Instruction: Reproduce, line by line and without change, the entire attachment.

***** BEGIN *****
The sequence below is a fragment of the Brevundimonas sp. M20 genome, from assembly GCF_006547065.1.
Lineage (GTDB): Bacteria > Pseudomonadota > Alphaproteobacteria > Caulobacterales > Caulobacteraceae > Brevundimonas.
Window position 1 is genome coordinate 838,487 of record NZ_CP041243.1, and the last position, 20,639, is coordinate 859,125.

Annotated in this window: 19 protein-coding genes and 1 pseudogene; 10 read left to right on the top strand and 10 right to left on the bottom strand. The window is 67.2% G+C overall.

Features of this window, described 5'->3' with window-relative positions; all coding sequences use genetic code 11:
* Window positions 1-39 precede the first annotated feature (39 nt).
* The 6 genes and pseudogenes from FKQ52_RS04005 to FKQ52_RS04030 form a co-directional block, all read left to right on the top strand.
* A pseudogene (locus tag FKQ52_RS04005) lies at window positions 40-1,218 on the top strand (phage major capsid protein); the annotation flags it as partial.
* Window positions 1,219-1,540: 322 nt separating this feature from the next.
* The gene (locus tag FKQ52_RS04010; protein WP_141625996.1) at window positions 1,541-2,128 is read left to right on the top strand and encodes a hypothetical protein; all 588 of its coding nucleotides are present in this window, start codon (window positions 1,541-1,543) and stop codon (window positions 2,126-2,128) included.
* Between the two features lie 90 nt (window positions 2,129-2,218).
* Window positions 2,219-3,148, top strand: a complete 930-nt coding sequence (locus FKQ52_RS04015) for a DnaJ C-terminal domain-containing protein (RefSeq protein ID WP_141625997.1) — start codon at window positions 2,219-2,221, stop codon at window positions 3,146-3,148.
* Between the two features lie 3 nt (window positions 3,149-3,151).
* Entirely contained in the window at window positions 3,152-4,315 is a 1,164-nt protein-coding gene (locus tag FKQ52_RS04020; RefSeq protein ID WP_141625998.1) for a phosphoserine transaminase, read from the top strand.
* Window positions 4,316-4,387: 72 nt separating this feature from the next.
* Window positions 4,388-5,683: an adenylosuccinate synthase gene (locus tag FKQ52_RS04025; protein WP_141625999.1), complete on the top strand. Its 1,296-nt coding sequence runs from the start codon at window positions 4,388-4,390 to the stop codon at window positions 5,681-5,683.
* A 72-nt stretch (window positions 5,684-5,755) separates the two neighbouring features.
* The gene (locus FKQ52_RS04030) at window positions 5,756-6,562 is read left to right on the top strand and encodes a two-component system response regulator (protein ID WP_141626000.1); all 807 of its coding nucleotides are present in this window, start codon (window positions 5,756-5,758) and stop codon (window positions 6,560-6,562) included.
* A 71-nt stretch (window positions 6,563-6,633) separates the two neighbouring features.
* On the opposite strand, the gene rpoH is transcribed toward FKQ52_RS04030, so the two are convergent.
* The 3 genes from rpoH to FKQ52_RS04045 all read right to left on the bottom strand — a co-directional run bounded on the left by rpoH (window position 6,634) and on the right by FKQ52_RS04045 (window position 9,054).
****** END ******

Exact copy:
The sequence below is a fragment of the Brevundimonas sp. M20 genome, from assembly GCF_006547065.1.
Lineage (GTDB): Bacteria > Pseudomonadota > Alphaproteobacteria > Caulobacterales > Caulobacteraceae > Brevundimonas.
Window position 1 is genome coordinate 838,487 of record NZ_CP041243.1, and the last position, 20,639, is coordinate 859,125.

Annotated in this window: 19 protein-coding genes and 1 pseudogene; 10 read left to right on the top strand and 10 right to left on the bottom strand. The window is 67.2% G+C overall.

Features of this window, described 5'->3' with window-relative positions; all coding sequences use genetic code 11:
* Window positions 1-39 precede the first annotated feature (39 nt).
* The 6 genes and pseudogenes from FKQ52_RS04005 to FKQ52_RS04030 form a co-directional block, all read left to right on the top strand.
* A pseudogene (locus tag FKQ52_RS04005) lies at window positions 40-1,218 on the top strand (phage major capsid protein); the annotation flags it as partial.
* Window positions 1,219-1,540: 322 nt separating this feature from the next.
* The gene (locus tag FKQ52_RS04010; protein WP_141625996.1) at window positions 1,541-2,128 is read left to right on the top strand and encodes a hypothetical protein; all 588 of its coding nucleotides are present in this window, start codon (window positions 1,541-1,543) and stop codon (window positions 2,126-2,128) included.
* Between the two features lie 90 nt (window positions 2,129-2,218).
* Window positions 2,219-3,148, top strand: a complete 930-nt coding sequence (locus FKQ52_RS04015) for a DnaJ C-terminal domain-containing protein (RefSeq protein ID WP_141625997.1) — start codon at window positions 2,219-2,221, stop codon at window positions 3,146-3,148.
* Between the two features lie 3 nt (window positions 3,149-3,151).
* Entirely contained in the window at window positions 3,152-4,315 is a 1,164-nt protein-coding gene (locus tag FKQ52_RS04020; RefSeq protein ID WP_141625998.1) for a phosphoserine transaminase, read from the top strand.
* Window positions 4,316-4,387: 72 nt separating this feature from the next.
* Window positions 4,388-5,683: an adenylosuccinate synthase gene (locus tag FKQ52_RS04025; protein WP_141625999.1), complete on the top strand. Its 1,296-nt coding sequence runs from the start codon at window positions 4,388-4,390 to the stop codon at window positions 5,681-5,683.
* A 72-nt stretch (window positions 5,684-5,755) separates the two neighbouring features.
* The gene (locus FKQ52_RS04030) at window positions 5,756-6,562 is read left to right on the top strand and encodes a two-component system response regulator (protein ID WP_141626000.1); all 807 of its coding nucleotides are present in this window, start codon (window positions 5,756-5,758) and stop codon (window positions 6,560-6,562) included.
* A 71-nt stretch (window positions 6,563-6,633) separates the two neighbouring features.
* On the opposite strand, the gene rpoH is transcribed toward FKQ52_RS04030, so the two are convergent.
* The 3 genes from rpoH to FKQ52_RS04045 all read right to left on the bottom strand — a co-directional run bounded on the left by rpoH (window position 6,634) and on the right by FKQ52_RS04045 (window position 9,054).